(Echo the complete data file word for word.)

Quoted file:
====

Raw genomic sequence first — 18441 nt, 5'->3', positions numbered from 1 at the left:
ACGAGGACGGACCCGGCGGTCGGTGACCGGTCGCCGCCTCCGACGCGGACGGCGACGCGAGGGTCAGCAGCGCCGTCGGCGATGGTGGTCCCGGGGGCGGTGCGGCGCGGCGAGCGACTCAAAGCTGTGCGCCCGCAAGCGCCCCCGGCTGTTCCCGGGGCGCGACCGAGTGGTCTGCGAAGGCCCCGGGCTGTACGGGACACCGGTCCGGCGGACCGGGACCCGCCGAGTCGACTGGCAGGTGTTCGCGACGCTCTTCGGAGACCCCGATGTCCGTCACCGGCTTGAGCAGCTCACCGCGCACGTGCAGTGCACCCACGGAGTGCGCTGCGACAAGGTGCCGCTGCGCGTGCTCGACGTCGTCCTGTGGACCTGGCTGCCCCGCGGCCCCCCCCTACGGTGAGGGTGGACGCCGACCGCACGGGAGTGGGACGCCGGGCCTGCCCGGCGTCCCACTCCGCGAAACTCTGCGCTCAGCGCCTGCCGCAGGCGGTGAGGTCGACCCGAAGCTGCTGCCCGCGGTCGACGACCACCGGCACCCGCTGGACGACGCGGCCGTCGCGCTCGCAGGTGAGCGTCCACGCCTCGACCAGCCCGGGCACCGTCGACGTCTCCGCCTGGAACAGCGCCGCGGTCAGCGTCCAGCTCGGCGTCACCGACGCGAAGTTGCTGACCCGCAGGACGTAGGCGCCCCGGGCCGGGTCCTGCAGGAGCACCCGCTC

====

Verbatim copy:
Raw genomic sequence first — 18441 nt, 5'->3', positions numbered from 1 at the left:
ACGAGGACGGACCCGGCGGTCGGTGACCGGTCGCCGCCTCCGACGCGGACGGCGACGCGAGGGTCAGCAGCGCCGTCGGCGATGGTGGTCCCGGGGGCGGTGCGGCGCGGCGAGCGACTCAAAGCTGTGCGCCCGCAAGCGCCCCCGGCTGTTCCCGGGGCGCGACCGAGTGGTCTGCGAAGGCCCCGGGCTGTACGGGACACCGGTCCGGCGGACCGGGACCCGCCGAGTCGACTGGCAGGTGTTCGCGACGCTCTTCGGAGACCCCGATGTCCGTCACCGGCTTGAGCAGCTCACCGCGCACGTGCAGTGCACCCACGGAGTGCGCTGCGACAAGGTGCCGCTGCGCGTGCTCGACGTCGTCCTGTGGACCTGGCTGCCCCGCGGCCCCCCCCTACGGTGAGGGTGGACGCCGACCGCACGGGAGTGGGACGCCGGGCCTGCCCGGCGTCCCACTCCGCGAAACTCTGCGCTCAGCGCCTGCCGCAGGCGGTGAGGTCGACCCGAAGCTGCTGCCCGCGGTCGACGACCACCGGCACCCGCTGGACGACGCGGCCGTCGCGCTCGCAGGTGAGCGTCCACGCCTCGACCAGCCCGGGCACCGTCGACGTCTCCGCCTGGAACAGCGCCGCGGTCAGCGTCCAGCTCGGCGTCACCGACGCGAAGTTGCTGACCCGCAGGACGTAGGCGCCCCGGGCCGGGTCCTGCAGGAGCACCCGCTC